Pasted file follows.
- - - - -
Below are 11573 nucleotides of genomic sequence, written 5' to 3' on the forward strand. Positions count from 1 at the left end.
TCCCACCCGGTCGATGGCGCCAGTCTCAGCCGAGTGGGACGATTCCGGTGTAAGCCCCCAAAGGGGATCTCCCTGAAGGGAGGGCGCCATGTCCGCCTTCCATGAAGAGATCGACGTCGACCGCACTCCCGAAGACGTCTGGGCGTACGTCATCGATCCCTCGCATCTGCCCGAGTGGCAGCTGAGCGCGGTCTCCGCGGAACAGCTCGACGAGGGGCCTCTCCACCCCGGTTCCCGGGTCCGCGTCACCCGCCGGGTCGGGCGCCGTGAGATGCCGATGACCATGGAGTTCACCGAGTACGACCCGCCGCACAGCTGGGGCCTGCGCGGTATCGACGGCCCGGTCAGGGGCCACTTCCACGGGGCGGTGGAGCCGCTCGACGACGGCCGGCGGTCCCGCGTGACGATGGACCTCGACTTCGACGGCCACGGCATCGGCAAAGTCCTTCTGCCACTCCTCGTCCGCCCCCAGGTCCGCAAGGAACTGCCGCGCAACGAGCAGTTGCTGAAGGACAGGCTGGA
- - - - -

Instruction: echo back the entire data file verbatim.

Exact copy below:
Below are 11573 nucleotides of genomic sequence, written 5' to 3' on the forward strand. Positions count from 1 at the left end.
TCCCACCCGGTCGATGGCGCCAGTCTCAGCCGAGTGGGACGATTCCGGTGTAAGCCCCCAAAGGGGATCTCCCTGAAGGGAGGGCGCCATGTCCGCCTTCCATGAAGAGATCGACGTCGACCGCACTCCCGAAGACGTCTGGGCGTACGTCATCGATCCCTCGCATCTGCCCGAGTGGCAGCTGAGCGCGGTCTCCGCGGAACAGCTCGACGAGGGGCCTCTCCACCCCGGTTCCCGGGTCCGCGTCACCCGCCGGGTCGGGCGCCGTGAGATGCCGATGACCATGGAGTTCACCGAGTACGACCCGCCGCACAGCTGGGGCCTGCGCGGTATCGACGGCCCGGTCAGGGGCCACTTCCACGGGGCGGTGGAGCCGCTCGACGACGGCCGGCGGTCCCGCGTGACGATGGACCTCGACTTCGACGGCCACGGCATCGGCAAAGTCCTTCTGCCACTCCTCGTCCGCCCCCAGGTCCGCAAGGAACTGCCGCGCAACGAGCAGTTGCTGAAGGACAGGCTGGA